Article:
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All Dressed Up

The Female Folk Costume Tradition in Belarus

Belarusian folk costumes are a significant feature of Belarus’s national identity. They are shown in books on Belarus for tourists, by folk groups and occasionally worn at officially sponsored events to underscore Belarusian credentials.

Outside these occasions, Belarusian folk costumes  are embedded in the national consciousness, though Belarusians themselves may only  have a vague idea of   what  their regional costumes look like.

An important part of Belarusian costume – the rushnik patterns are  more ubiquitous. The pattern  appears on the national flag, as it did on the old Belorussian Soviet Socialist Republic flag, consumer goods packaging, on advertising, sides of some taxis, on political communications  and, in fact, wherever national credentials need to support the branding.

Despite regional variations, certain aspects are almost common throughout. For head wear, It was  traditional for girls and unmarried women to plait their hair and wear headbands. The more special the occasion, the more ornate the head wear.

Married women covered their heads, either with caps or with a linen cloth, folded intricately  (nametka) in styles that varied from region to region and even from village to village. In some regions,  headdresses were styled with ‘horns’  which symbolised fertility, security and and prosperity in eastern Slavonic folklore.

Headdresses were gradually replaced by  headscarves over the 20th century.

Colours had great significance. White, which was the natural colour of linen, symbolised heaven and purity; red represented life and was the colour of sun and earth. The red rhomboids on the sleeves protected the arms and hands.

Shoes were made of rope, birch bark.  and leather boots were worn on  special occasions. Coats on the summer were from different types of cloth:  coats in the winter were made from sheepskin.

Folk costumes can be divided up into  six  regions: the south West (Western Palessie); South East (Eastern Palessie); Eastern Belarus (Dniapro area); North Eastern (the Dzvina area); the north-West (Nioman area) and Central Belarus (Minsk area). Within all these areas, styles varied from sub region to sub region and even from village to village.

Much of Western Palessie (Zakhodniaye Palesse) was covered in swampland and its isolated villages meant that the  hand-made folk costume tradition remained strong well into the 20th century. Here white tended to dominate the costumes with red stripe and rhombic form compositions.

As you go westwards across Palessie towards the Polish border, around the town  town of Brest, the costumes become influenced by Eastern Polish styles.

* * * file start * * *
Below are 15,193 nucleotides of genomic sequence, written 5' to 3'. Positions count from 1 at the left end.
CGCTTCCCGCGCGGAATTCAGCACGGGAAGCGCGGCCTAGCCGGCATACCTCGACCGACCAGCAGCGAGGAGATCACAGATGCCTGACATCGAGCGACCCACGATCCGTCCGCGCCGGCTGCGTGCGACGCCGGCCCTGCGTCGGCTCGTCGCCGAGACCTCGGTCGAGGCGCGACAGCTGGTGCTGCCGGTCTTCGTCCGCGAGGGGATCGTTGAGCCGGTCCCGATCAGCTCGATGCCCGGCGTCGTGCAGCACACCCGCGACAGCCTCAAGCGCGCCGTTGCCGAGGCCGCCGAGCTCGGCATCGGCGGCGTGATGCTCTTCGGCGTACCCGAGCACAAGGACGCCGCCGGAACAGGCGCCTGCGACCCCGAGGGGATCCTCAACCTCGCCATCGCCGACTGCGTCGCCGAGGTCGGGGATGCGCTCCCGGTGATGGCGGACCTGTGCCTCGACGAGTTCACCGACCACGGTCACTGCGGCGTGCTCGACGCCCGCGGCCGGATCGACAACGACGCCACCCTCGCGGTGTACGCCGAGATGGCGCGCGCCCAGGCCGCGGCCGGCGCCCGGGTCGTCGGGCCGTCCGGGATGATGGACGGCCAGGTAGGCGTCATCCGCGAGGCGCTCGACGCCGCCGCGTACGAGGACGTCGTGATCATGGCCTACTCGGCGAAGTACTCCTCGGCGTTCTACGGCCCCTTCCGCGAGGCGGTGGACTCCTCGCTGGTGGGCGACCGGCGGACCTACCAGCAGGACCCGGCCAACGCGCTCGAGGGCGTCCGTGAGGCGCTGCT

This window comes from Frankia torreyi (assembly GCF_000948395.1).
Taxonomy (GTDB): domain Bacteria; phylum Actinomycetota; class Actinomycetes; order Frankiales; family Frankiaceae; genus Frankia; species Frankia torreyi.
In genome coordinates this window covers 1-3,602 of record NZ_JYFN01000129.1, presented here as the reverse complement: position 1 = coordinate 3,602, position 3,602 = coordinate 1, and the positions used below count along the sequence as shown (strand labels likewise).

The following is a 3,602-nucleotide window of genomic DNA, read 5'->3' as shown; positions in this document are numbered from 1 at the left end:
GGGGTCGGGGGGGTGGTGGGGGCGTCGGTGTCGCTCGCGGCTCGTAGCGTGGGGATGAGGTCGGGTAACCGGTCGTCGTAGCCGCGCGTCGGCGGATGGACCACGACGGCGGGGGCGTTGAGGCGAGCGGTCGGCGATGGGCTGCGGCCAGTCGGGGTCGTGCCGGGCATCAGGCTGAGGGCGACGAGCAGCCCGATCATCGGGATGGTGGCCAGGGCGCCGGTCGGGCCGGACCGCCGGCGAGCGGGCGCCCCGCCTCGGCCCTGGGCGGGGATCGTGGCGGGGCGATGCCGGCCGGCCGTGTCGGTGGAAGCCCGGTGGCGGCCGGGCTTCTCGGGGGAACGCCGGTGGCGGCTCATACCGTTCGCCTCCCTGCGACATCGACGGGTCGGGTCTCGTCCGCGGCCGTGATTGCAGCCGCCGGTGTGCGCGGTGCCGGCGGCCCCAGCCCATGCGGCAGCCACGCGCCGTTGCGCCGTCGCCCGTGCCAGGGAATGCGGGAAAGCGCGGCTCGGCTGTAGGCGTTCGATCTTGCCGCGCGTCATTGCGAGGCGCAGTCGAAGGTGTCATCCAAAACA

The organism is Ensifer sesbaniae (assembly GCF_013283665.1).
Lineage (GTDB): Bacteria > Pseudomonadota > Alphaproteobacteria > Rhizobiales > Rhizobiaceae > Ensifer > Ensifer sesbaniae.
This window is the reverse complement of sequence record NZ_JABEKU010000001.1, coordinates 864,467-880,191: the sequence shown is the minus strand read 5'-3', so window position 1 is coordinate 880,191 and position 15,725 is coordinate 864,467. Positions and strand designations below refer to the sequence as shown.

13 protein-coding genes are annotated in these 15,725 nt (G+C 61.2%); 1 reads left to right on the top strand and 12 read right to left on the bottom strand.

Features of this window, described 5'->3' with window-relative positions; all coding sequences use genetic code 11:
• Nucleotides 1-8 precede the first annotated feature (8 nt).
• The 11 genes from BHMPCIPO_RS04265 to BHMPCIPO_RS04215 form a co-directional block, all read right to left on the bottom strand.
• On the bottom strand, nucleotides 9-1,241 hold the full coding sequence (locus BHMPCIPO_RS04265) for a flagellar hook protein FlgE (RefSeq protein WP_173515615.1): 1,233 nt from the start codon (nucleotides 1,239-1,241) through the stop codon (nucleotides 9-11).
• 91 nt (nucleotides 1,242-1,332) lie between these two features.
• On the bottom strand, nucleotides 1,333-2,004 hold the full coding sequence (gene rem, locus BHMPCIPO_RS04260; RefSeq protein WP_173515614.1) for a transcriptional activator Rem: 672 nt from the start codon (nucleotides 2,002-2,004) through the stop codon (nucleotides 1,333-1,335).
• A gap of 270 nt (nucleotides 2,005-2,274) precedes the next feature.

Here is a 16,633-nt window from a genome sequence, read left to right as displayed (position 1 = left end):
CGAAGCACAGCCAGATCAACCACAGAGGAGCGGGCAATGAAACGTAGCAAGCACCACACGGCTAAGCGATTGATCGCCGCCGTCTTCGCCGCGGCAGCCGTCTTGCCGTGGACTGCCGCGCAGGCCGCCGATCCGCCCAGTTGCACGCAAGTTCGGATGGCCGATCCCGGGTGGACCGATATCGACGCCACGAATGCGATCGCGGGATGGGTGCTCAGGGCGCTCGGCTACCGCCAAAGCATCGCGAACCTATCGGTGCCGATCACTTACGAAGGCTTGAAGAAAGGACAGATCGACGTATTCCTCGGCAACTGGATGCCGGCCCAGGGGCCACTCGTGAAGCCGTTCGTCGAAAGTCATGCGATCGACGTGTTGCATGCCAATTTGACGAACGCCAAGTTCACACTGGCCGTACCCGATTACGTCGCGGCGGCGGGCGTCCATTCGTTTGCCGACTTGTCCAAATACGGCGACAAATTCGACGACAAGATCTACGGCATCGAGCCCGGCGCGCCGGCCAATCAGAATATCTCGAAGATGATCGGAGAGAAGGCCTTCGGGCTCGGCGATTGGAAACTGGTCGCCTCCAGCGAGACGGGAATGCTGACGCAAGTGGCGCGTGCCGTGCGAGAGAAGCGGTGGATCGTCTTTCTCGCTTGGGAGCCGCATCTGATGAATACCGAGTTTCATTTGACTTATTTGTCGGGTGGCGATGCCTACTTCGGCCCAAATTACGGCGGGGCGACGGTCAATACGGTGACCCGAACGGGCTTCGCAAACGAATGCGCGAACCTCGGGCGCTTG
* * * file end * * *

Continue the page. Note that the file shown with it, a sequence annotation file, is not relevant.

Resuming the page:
In Eastern Palessie (Uskhodniaye Palesse) during the 19th century, there was a transformation in folk costume traditions from, semantic-laden designs to of home woven material  to  factory- made cloth along with varying techniques of clothing with innovative  decorative elements.

 The costumes of The Dnipro areas (Padniaprowe) has elements from its Russian neighbours to its east with floral designs and black colours adding to the existing red colours. In the south there is a Ukrainian influence with wide-sleeved blouses, and ornamented hemlines.

Less is known about the folk costumes of the Dzvina area (Padzvinne). This is because  industrialisation around the city of Vitsebsk  in the 19th century tended to encourage the standardisation of clothing within the region. Factory manufactured cloth and a uniformity of functional clothing spelt the early demise of folk costumes. Thus, evidence of the style is based mainly on written records.

The Nioman area (Panaiamonne) borders on Poland and Lithuania and the folk costume style is heavily influenced by their neighbours. Local costume traditions also started to disappear in the mid to late 19th century  because of industrialisation and urbanisation and eroded local styles in folklore dress.  Here, women wore hats and headscarves rather than intricately folded linen cloth.


The costumes of Central Belarus, centred on Minsk, are perhaps the most diverse, drawing styles from the adjacent regions. Minsk itself, as in most industrialised cities, has little recent folk costume tradition. Thus, the further away from Minsk you get, the more distinctive and recognisable the folk costumes are.

Of course, the Belarusian folk costume tradition is much richer than can be explained in this short piece. Suffice to say that much of  what Belarus is today, arises from its history, arts and heritage. In that respect, the folk costume tradition is one of its unique features and deserves to be preserved.

Maryia Pinchuk

Maryia  is a graduate in modern languages and is currently a teacher of English in a school in Western Belarus.

She has a passion for all things Belarusian.

Our many  thanks to:

Marya Vinnikava
Palina Bahdan

for their information and kind permission to reproduce their photographs.

Authors: Belarusian Traditional Costumes ; Publ.  Afarmlenie 2016


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